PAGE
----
WASHINGTON — The former chairman and CEO of Equifax says the company was entrusted with the personal information of millions of Americans and ‘‘we let them down’’ as human error and technology failures allowed a massive data breach.
The company said Monday that 2.5 million more Americans may have been affected by the breach, bringing the total to 145.5 million.
In prepared congressional testimony, Richard F. Smith said the millions are not just numbers in a database, but friends, relatives, neighbors, and members of his church. The revelation last month of the disastrous hack to Equifax’s computer system rocked the company, which now faces several state and federal inquiries and several class-action lawsuits.
‘‘To each and every person affected by this breach, I am deeply sorry that this occurred,” Smith said. “Whether your personal identifying information was compromised, or you have had to deal with the uncertainty of determining whether or not your personal data may have been compromised, I sincerely apologize. The company failed to prevent sensitive information from falling into the hands of wrongdoers.’’
Smith, who resigned after overseeing the company for a dozen years, said Equifax was hacked by a yet-unknown entity. He said the information stolen included names, Social Security numbers, birth dates, and addresses. In addition, the credit card information for about 209,000 consumers was stolen as well as certain documents with personally identifying information for approximately 182,000 consumers.
Lawmakers are expected to question Smith on how the company allowed the breach to occur, why it took as long as it did to notify consumers, and what’s it’s doing to help consumers protect themselves going forward.
Smith said the Department of Homeland Security warned the company on March 8 about the need to patch a particular vulnerability in software used by Equifax and other business. The company disseminated that warning by e-mail the next day and requested that applicable personnel install the upgrade. Company policy requires the upgrade to occur within 48 hours, but Smith said that did not occur. Equifax’s information security department also ran scans on March 15 that did not pick up the vulnerability.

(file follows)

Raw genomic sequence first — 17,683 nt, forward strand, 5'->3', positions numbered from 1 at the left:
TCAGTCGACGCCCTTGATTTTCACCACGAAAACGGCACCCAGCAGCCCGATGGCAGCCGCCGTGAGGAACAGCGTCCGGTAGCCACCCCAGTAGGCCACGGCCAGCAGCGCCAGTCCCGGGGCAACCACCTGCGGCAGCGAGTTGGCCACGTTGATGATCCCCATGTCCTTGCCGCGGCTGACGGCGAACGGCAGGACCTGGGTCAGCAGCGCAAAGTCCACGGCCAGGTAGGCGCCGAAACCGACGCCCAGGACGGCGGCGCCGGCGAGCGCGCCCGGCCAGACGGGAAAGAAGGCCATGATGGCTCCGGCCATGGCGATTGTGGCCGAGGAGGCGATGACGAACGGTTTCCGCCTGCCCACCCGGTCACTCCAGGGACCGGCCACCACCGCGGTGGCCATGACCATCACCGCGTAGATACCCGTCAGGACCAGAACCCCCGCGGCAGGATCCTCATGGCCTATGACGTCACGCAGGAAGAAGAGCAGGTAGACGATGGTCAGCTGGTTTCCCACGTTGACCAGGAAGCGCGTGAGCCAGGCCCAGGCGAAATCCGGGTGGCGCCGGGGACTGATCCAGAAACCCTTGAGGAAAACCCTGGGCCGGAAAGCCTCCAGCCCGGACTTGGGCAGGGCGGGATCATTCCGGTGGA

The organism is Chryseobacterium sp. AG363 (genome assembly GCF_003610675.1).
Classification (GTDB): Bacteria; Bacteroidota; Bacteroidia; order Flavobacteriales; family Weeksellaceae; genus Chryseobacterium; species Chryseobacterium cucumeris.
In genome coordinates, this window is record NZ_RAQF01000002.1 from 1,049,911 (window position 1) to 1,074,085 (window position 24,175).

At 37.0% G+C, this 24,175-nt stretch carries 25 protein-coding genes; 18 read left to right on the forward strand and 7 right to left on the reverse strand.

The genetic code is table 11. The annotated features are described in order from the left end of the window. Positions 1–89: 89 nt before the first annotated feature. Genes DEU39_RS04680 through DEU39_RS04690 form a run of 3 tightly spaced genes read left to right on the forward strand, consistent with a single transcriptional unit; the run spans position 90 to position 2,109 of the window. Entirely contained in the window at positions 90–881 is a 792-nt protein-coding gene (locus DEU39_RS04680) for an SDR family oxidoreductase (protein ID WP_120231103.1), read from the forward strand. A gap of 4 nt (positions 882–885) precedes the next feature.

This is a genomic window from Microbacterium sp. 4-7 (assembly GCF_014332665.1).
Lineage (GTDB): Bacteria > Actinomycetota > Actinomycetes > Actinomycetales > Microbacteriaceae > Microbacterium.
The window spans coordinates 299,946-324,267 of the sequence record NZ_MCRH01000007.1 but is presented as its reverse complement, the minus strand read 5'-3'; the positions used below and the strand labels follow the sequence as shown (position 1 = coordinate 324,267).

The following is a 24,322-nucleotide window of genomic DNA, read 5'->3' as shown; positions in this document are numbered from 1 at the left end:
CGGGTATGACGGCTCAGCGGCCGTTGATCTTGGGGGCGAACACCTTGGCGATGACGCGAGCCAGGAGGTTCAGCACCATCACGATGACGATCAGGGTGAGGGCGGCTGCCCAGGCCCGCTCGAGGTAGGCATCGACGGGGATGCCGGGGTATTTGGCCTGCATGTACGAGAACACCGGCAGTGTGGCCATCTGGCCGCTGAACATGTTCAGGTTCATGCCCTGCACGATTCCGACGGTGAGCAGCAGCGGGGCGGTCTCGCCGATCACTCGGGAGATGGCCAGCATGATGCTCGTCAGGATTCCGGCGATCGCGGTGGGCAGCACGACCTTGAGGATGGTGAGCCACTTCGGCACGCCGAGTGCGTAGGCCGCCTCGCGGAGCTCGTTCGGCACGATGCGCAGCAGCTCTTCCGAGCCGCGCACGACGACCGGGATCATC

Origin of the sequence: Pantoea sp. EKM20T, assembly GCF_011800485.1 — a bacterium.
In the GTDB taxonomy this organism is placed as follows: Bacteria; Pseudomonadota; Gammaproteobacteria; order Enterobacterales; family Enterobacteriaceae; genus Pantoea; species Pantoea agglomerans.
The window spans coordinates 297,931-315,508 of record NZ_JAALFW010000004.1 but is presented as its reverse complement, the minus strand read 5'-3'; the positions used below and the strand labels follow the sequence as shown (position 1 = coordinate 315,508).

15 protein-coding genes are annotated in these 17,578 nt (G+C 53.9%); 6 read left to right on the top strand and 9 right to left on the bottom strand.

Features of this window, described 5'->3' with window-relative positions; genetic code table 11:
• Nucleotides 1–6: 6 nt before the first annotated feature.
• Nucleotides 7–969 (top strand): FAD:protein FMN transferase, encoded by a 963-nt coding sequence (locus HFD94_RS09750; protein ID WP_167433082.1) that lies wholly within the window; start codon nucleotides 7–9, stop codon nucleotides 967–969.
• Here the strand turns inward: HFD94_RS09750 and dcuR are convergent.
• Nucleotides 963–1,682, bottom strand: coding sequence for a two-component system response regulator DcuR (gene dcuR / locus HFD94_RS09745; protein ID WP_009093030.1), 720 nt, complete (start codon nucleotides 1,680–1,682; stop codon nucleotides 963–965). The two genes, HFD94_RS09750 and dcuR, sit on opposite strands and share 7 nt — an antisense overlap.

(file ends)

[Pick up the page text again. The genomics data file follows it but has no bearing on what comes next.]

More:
‘‘I understand that Equifax’s investigation into these issues is ongoing,’’ Smith said in the prepared remarks. ‘‘The company knows, however, that it was this unpatched vulnerability that allowed hackers to access personal identifying information.’’
Smith said it appears the hackers first accessed sensitive information on May 13. Between May 13 and July 30, there is evidence to suggest the attackers continued to access sensitive information, but it wasn’t until July 29 that Equifax’s security department observed suspicious network traffic. Smith said the hack was over the next day, but the hard work of figuring out the impact was just beginning.
Smith said he was told of suspicious activity on July 31. He provided a timeline of events that included a senior leadership meeting on Aug. 17 at which he learned the forensic investigation had determined that large volumes of consumer data had been compromised. He said the lead member of the company’s board of directors was notified on Aug. 22, and the full board two days later. He convened a board meeting to discuss the breach on Sept. 1.
Meanwhile, the company worked on a support package for consumers and then notified the public on Sept. 7.
Smith said he was disappointed in the rollout of call centers and a website designed to help people affected by the breach. He said the company has increased its number of customer service representatives and the website has been improved.
‘‘Still, the rollout of these resources should have been far better, and I regret that the response exacerbated rather than alleviated matters for so many,’’ Smith said in the prepared testimony.